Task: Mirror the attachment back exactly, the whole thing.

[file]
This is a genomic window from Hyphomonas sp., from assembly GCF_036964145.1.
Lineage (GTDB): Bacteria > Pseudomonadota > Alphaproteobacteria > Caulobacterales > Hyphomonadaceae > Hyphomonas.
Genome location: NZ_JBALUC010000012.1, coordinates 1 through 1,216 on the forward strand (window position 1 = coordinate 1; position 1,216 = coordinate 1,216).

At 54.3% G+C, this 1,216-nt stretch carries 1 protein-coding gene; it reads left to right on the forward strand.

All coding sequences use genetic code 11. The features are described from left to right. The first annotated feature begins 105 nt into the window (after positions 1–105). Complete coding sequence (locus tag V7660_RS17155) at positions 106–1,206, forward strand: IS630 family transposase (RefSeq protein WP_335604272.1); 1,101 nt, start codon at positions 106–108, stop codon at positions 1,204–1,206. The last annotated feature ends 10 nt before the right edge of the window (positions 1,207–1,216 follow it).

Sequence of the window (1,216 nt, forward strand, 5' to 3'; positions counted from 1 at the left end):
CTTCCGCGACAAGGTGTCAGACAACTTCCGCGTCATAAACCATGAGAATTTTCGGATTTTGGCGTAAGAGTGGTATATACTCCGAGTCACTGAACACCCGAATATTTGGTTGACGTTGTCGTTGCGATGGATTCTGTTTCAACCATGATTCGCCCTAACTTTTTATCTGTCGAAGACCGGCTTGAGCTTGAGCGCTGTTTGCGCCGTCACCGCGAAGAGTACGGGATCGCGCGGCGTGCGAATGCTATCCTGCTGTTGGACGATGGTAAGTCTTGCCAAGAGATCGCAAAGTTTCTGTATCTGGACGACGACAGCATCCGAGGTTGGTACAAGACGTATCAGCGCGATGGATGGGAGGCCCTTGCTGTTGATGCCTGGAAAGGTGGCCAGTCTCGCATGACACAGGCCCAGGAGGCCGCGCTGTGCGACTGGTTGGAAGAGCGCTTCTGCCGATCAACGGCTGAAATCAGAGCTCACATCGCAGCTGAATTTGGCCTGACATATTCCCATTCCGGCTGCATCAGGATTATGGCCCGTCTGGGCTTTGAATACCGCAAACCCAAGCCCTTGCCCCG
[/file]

This is a genomic window from Hyphomonas sp., from assembly GCF_036964145.1.
Lineage (GTDB): Bacteria > Pseudomonadota > Alphaproteobacteria > Caulobacterales > Hyphomonadaceae > Hyphomonas.
Genome location: NZ_JBALUC010000012.1, coordinates 1 through 1,216 on the forward strand (window position 1 = coordinate 1; position 1,216 = coordinate 1,216).

At 54.3% G+C, this 1,216-nt stretch carries 1 protein-coding gene; it reads left to right on the forward strand.

All coding sequences use genetic code 11. The features are described from left to right. The first annotated feature begins 105 nt into the window (after positions 1–105). Complete coding sequence (locus tag V7660_RS17155) at positions 106–1,206, forward strand: IS630 family transposase (RefSeq protein WP_335604272.1); 1,101 nt, start codon at positions 106–108, stop codon at positions 1,204–1,206. The last annotated feature ends 10 nt before the right edge of the window (positions 1,207–1,216 follow it).

Sequence of the window (1,216 nt, forward strand, 5' to 3'; positions counted from 1 at the left end):
CTTCCGCGACAAGGTGTCAGACAACTTCCGCGTCATAAACCATGAGAATTTTCGGATTTTGGCGTAAGAGTGGTATATACTCCGAGTCACTGAACACCCGAATATTTGGTTGACGTTGTCGTTGCGATGGATTCTGTTTCAACCATGATTCGCCCTAACTTTTTATCTGTCGAAGACCGGCTTGAGCTTGAGCGCTGTTTGCGCCGTCACCGCGAAGAGTACGGGATCGCGCGGCGTGCGAATGCTATCCTGCTGTTGGACGATGGTAAGTCTTGCCAAGAGATCGCAAAGTTTCTGTATCTGGACGACGACAGCATCCGAGGTTGGTACAAGACGTATCAGCGCGATGGATGGGAGGCCCTTGCTGTTGATGCCTGGAAAGGTGGCCAGTCTCGCATGACACAGGCCCAGGAGGCCGCGCTGTGCGACTGGTTGGAAGAGCGCTTCTGCCGATCAACGGCTGAAATCAGAGCTCACATCGCAGCTGAATTTGGCCTGACATATTCCCATTCCGGCTGCATCAGGATTATGGCCCGTCTGGGCTTTGAATACCGCAAACCCAAGCCCTTGCCCCG